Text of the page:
Back in 2011, developer 4A Games unveiled the first public footage of its apocalyptic first-person shooter Metro: Last Light. Bulging with set pieces and boasting a body count that stretched well into the 50s, the ten-minute reel failed to champion any of Metro 2033′s real glories bar, perhaps, its knack for thawing computer intestines.
2033 was a melancholic trip through a rigorously realised post-apocalyptic Moscow that nursed a thick pall of horror and stressed savvy survival skills over tales of derring-do, and while it certainly didn’t skimp on the shootouts, it managed to balance its carnage with moments of pure atmosphere. The footage of Metro: Last Light shown at E3 was of a bombastic first-person shooter starring a badass with a minigun and a few too many memories of 80s action movies in mind.
The missive was clear: we’ve fixed the shooting. The fan response clearer still: where’s my Metro?
“For those of you familiar with the first game you’ll understand when I say that Metro is a multi-faceted beast,” THQ’s Huw Beynon reminds us before we’ve even caught glimpse of Last Light in action. “I guess by genre definition we’re a first-person shooter, but we think we mix a lot of different gameplay styles and trying to encapsulate that in the E3 ten-minute demo constraint has proven quite difficult.”
The good news is Metro: Last Light seems very much a multi-faceted beast, at least no less so than Metro 2033. During our presentation, we’re taken on a lengthy tour of Last Light’s mournful metros followed by a brief trip out into the decadent skeletal remains of Moscow itself. Between the two areas we get a decent feel for how those gameplay styles differ and, while 4A aren’t looking to distance themselves from the early footage shown (linear and scripted aren’t dirty words, says Beynon, they’re part of the experience), they’re keen to shine light on the more cerebral side of Last Light.
And so we begin, not in the symbolic, tumbledown metros that have doubled over as surrogate homes for the weary survivors of the nuclear apocalypse, but in a factory lost somewhere beneath Moscow. This is bad guy territory, but it’s also an exercise in world-building says Beynon. “We don’t have these arbitrary, abstract corridors you’re funnelled down to take out whatever enemies are aligned, armed and ready for your arrival. Instead we try to create these believable spaces.”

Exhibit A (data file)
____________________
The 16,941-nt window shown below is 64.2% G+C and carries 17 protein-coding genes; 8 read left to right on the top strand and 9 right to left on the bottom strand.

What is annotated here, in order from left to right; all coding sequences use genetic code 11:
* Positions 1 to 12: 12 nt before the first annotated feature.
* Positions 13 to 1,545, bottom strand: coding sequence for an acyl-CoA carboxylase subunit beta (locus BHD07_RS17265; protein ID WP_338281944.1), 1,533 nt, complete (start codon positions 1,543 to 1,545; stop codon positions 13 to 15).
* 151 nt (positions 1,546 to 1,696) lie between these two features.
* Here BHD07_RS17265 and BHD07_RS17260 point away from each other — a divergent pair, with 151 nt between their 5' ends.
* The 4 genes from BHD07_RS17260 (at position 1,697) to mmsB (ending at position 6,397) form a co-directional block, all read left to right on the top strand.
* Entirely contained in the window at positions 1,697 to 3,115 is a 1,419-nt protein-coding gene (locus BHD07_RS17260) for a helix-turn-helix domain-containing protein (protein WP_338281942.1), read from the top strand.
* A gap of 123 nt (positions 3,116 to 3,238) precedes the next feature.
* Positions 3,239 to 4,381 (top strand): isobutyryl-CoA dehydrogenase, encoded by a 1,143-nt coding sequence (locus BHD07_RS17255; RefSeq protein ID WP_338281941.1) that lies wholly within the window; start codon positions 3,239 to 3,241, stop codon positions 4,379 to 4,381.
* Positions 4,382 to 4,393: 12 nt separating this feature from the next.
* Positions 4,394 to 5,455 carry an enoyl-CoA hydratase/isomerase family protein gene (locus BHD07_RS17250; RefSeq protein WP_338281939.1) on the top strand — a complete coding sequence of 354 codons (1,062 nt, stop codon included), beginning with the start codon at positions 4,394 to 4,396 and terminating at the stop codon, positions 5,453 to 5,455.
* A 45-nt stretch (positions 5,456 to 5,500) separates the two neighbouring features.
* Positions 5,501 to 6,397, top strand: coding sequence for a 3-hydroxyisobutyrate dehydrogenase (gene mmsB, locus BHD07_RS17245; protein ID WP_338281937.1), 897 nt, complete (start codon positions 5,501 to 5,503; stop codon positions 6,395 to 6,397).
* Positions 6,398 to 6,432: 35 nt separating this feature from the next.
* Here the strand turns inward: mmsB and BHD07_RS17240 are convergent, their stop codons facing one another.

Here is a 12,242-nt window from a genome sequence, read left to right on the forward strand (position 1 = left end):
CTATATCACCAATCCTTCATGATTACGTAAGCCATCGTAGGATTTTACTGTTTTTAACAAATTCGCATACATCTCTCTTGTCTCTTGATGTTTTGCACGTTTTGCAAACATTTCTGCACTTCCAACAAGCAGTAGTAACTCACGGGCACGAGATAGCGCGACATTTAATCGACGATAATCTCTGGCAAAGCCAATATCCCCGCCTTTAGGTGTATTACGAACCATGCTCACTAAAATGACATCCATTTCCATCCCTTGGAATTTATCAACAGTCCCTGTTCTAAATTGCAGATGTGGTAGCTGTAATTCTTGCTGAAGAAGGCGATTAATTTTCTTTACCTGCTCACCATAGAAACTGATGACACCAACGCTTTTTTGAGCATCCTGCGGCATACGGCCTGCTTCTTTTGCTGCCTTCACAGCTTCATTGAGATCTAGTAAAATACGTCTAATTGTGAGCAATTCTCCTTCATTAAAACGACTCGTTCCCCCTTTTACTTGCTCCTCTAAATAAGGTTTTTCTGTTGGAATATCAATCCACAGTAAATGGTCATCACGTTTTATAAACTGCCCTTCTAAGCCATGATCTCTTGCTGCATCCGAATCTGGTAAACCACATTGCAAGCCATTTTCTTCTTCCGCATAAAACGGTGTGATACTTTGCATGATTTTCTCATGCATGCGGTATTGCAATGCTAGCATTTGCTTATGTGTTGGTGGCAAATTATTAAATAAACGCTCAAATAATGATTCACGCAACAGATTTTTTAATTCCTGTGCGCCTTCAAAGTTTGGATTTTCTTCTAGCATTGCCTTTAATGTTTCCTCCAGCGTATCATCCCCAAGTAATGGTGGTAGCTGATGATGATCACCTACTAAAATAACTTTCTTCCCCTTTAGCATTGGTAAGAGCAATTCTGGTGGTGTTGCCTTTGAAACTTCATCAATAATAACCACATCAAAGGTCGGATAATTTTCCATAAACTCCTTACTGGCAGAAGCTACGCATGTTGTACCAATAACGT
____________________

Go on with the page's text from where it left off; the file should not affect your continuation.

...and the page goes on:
The effect is immediate. The soldiers here have found a way to cultivate plants. They smoke cigarettes and trade stories not all of which come with a side-order of doom and gloom. Luxury is far too strong a word, but throughout the playthrough we see the slightest, seediest comforts creeping back into the metros. Unfortunately for the soldiers stationed here, seedy comforts aren’t the only thing creeping into their cold world.
Enter Artyom, star of Metro 2033, mute and murderer-extraordinaire.. Artyom’s here on a rescue op, we’re told. Russian nationalists have captured our friend Pavel and we’re jolly well not having that; good friends are hard come by in this cutthroat world. So Artyom sets about compartmentalising guard routes, using the walkways that crisscross above the factory floor to catch enemies unaware and their frequent forays into the shadows as a cue to squeeze the jerry-built trigger of his svelte silenced pistol. You learn quickly that enemies have a knack for ignoring things that have been wrapped in shadows, including Artyom himself.
Suffice to say the stealth system has been overhauled; now anchored in an impressive dynamic lighting system. Throughout this section of the presentation Artyom makes frequent use of fuse boxes peppered throughout the tunnels to douse lights and interrupt guard routines. Lights that aren’t extinguished can be unscrewed or, for those of a less frugal bent, simply shot. A wristwatch indicator informs you if you’re at risk of being spotted, but as long as you stick to the shadows and nearby enemies aren’t on high alert you can’t be rumbled. As you might imagine, it can get a touch silly – at one point during the presentation Artyom was crouched within tickling distance of a bandit who failed to notice the wide-eyed murderer hovering nearby – but realism isn’t necessarily much fun, a truth many Metro veterans will attest to.